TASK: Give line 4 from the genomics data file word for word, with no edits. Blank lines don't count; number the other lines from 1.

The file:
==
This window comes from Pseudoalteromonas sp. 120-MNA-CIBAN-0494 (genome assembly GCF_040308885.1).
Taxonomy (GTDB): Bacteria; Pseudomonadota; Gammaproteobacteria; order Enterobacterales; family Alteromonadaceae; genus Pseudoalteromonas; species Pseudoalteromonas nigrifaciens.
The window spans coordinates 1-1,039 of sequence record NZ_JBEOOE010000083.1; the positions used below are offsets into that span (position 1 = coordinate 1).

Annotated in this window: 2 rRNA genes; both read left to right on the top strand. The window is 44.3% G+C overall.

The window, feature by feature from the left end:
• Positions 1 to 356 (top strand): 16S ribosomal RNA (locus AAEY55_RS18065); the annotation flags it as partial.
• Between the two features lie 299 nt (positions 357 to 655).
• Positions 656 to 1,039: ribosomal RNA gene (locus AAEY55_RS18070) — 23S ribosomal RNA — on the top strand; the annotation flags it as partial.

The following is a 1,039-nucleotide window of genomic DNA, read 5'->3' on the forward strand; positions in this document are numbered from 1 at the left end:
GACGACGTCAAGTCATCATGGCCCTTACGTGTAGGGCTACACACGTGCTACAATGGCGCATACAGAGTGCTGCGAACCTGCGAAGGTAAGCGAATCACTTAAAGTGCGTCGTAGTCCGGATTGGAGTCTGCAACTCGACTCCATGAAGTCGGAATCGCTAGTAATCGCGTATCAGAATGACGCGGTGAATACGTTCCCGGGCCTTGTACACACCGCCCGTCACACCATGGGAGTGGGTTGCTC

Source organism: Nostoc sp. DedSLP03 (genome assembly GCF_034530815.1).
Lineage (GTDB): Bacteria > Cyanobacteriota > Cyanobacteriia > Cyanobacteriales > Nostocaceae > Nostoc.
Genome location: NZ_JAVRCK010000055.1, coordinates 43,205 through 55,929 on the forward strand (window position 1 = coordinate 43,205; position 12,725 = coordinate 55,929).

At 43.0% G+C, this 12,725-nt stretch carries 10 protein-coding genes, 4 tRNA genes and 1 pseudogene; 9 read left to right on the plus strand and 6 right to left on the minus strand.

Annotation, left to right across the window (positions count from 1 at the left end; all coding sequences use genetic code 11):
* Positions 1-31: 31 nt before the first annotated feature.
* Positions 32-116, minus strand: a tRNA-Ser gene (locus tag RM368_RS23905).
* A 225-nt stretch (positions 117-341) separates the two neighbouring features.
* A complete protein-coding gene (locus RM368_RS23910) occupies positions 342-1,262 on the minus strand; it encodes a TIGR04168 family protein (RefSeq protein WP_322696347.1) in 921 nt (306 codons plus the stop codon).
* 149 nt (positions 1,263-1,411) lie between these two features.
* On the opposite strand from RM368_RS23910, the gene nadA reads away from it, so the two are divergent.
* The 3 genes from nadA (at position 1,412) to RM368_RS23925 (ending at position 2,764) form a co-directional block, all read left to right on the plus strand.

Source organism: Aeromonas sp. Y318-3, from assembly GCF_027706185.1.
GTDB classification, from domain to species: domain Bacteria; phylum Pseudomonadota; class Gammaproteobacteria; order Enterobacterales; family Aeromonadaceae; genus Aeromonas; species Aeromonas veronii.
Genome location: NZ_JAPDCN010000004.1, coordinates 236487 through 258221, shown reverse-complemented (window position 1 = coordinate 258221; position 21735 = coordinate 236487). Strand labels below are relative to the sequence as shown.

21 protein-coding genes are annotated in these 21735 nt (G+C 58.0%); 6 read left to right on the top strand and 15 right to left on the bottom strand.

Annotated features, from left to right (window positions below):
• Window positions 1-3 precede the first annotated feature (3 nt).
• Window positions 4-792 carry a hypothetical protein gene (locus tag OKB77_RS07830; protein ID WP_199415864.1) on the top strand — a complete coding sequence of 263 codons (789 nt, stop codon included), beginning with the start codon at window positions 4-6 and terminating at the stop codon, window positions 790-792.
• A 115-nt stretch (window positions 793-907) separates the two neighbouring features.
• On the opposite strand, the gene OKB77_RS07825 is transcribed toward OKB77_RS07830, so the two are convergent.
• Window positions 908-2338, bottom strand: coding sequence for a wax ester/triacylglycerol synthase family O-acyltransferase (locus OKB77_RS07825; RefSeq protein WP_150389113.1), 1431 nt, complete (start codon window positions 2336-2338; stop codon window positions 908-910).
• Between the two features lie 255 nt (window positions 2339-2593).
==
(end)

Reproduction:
Annotated in this window: 2 rRNA genes; both read left to right on the top strand. The window is 44.3% G+C overall.